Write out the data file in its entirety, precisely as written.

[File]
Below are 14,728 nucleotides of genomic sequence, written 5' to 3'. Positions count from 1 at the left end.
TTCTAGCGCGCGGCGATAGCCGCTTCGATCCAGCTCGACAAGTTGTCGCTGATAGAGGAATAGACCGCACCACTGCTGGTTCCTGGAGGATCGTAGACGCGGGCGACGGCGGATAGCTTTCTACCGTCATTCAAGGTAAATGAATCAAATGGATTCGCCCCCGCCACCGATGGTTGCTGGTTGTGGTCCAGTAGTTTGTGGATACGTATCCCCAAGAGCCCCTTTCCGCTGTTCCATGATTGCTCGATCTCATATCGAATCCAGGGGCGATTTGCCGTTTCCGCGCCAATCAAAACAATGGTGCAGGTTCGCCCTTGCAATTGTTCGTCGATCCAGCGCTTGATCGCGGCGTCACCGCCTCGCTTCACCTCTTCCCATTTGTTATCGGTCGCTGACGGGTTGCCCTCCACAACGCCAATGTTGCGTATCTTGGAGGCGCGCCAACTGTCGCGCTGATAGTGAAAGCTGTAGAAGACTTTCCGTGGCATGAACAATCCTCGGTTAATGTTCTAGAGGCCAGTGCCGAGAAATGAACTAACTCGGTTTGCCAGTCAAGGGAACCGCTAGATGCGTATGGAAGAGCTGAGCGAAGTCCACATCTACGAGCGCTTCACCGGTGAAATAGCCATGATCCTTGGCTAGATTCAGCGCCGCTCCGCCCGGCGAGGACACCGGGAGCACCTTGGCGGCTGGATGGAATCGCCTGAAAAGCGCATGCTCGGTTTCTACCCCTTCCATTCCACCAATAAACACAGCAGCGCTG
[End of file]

Below are 14,728 nucleotides of genomic sequence, written 5' to 3'. Positions count from 1 at the left end.
TTCTAGCGCGCGGCGATAGCCGCTTCGATCCAGCTCGACAAGTTGTCGCTGATAGAGGAATAGACCGCACCACTGCTGGTTCCTGGAGGATCGTAGACGCGGGCGACGGCGGATAGCTTTCTACCGTCATTCAAGGTAAATGAATCAAATGGATTCGCCCCCGCCACCGATGGTTGCTGGTTGTGGTCCAGTAGTTTGTGGATACGTATCCCCAAGAGCCCCTTTCCGCTGTTCCATGATTGCTCGATCTCATATCGAATCCAGGGGCGATTTGCCGTTTCCGCGCCAATCAAAACAATGGTGCAGGTTCGCCCTTGCAATTGTTCGTCGATCCAGCGCTTGATCGCGGCGTCACCGCCTCGCTTCACCTCTTCCCATTTGTTATCGGTCGCTGACGGGTTGCCCTCCACAACGCCAATGTTGCGTATCTTGGAGGCGCGCCAACTGTCGCGCTGATAGTGAAAGCTGTAGAAGACTTTCCGTGGCATGAACAATCCTCGGTTAATGTTCTAGAGGCCAGTGCCGAGAAATGAACTAACTCGGTTTGCCAGTCAAGGGAACCGCTAGATGCGTATGGAAGAGCTGAGCGAAGTCCACATCTACGAGCGCTTCACCGGTGAAATAGCCATGATCCTTGGCTAGATTCAGCGCCGCTCCGCCCGGCGAGGACACCGGGAGCACCTTGGCGGCTGGATGGAATCGCCTGAAAAGCGCATGCTCGGTTTCTACCCCTTCCATTCCACCAATAAACACAGCAGCGCTG